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Game of Thrones confronts gender inequality with strong female characters

(Eyesonfire89/Flickr)

(Eyesonfire89/Flickr)

Nicholas Hull, Entertainment Editor

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“Game of Thrones” is back. The epic saga based on George R. R. Martin’s “A Song of Ice and Fire” book series is a staple in HBO’s Sunday night line-up, and its fifth season is set to premiere on April 12.

With a fantasy series like “Game of Thrones” there are common trends, many of which we ought not to encourage. Though set in a fictional world, it is reminiscent of medieval literature known for the inclusion of quests, sorcery, and outright misogyny.

Female roles in these works are historically minimized. Princesses exist as treasures for heroic men, to have sex with and ignore. Men perform actions, men achieve greatness; the roles of women are almost entirely supplementary.

“Game of Thrones” is prodigal in its avoidance of this stereotype. Among the show’s lead characters are an intimidating heiress, a child vigilante, and a brutish warrior — all of whom are strong and developed female characters.

The irony behind this is Westeros, one of the four fictional continents in the “Song of Ice and Fire” series that resembles the very sexist middle ages. All of the women on the show have been used as a sex object or has had to be subservient to a man in some way. Despite all of the women being victims of an extremely sexist world, they all manage to be just as complex, cunning, and badass as any of the male characters.

The most notable gender-defying woman is Brienne of Tarth. In season four, she conquers one of the strongest male characters in battle, and establishes a relationship with the handsome Jaime Lannister. Characters are not confined by traditional gender boundaries. When a misogynist character questions Brienne’s strength, the audience is amused by his ignorance, as she is stronger than almost any man.

Brienne is not the only woman who has made a fool of the men who have mocked her. Daenerys has gone from a girl who was married off to a savage by her abusive brother, to a fierce and powerful queen. Arya has gone from a sweet and innocent tomboy to a cold hearted assassin. In season five, a character named Cersei is probably the most powerful character in Westeros. We know what these characters are capable of, and stereotypes of inferiority is a laughing point instead of a concern.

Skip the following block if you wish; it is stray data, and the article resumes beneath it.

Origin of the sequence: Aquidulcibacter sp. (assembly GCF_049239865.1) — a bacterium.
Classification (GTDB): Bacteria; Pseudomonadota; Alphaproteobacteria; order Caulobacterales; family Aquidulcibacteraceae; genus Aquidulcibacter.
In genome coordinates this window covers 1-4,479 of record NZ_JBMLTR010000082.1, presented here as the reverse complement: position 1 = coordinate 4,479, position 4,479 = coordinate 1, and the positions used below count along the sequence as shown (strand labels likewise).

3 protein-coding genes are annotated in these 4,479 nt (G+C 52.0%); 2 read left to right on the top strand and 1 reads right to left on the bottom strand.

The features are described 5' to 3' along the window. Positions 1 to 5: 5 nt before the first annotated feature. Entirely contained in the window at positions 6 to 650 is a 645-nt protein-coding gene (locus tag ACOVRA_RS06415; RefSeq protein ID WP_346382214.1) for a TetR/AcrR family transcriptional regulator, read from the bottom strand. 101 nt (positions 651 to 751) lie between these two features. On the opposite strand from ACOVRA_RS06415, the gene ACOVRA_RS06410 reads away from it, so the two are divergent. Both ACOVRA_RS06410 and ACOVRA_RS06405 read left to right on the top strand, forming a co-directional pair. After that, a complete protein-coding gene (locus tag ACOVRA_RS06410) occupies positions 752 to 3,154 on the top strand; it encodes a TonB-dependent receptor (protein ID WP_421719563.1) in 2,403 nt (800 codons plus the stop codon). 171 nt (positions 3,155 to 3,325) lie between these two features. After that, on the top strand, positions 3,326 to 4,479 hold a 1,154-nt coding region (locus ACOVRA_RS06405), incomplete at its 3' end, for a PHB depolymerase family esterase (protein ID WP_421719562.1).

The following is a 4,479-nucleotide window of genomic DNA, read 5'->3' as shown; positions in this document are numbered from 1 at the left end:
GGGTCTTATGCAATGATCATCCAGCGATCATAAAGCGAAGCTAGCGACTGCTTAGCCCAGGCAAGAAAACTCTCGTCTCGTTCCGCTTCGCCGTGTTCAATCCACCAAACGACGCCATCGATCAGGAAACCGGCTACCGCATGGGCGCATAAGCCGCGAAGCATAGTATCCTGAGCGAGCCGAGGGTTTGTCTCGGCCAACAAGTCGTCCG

Martin calls himself a “feminist at heart,” to which he credits the show’s success among female audiences. The series is renowned for its character development, and it succeeds without calling attention to itself.

In comparison, shows like “Mad Men” try to be overt in tackling gender roles. The show promotes feminist issues through a critique of gender stereotypes and goes out of its way to have strong female characters, whereas “Game of Thrones” just has strong characters.

Yet despite these strengths, “Game of Thrones” is not without flaws. The show has drawn criticism in the past for misrepresenting gender, abusing HBO’s lack of restrictions to showcase sex, specifically the female form.

Most drinking games for the show have rules involving sex scenes and female nudity.

The show caters to the male gaze, but this problem doesn’t just stop with “Game of Thrones;” the problem is with HBO itself. The channel has reached great heights by propagating one-sidedly explicit content, and there’s not much encouraging them to change. A common response is to discourage the sexualization of all genders in television and film, but that isn’t what is happening with “Game of Thrones.”

One of the ways to push for this social change is to hold shows like “Game of Thrones” accountable. Viewers can help shape the show by insisting on changes that represent inequalities on screen. Natalie Dormer, the actress who plays Margaery Tyrell on the show is “absolutely” in favor of more male nudity to counteract the hyper sexual images of nude women.

So while the show takes place in a fantasy world full of dragons, magic and zombies, it’s more honest in its portrayal of women than almost any other show, movie or book that involves a sword.

Nicholas Hull can be reached at [email protected] or on Twitter @Nhullus

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Game of Thrones confronts gender inequality with strong female characters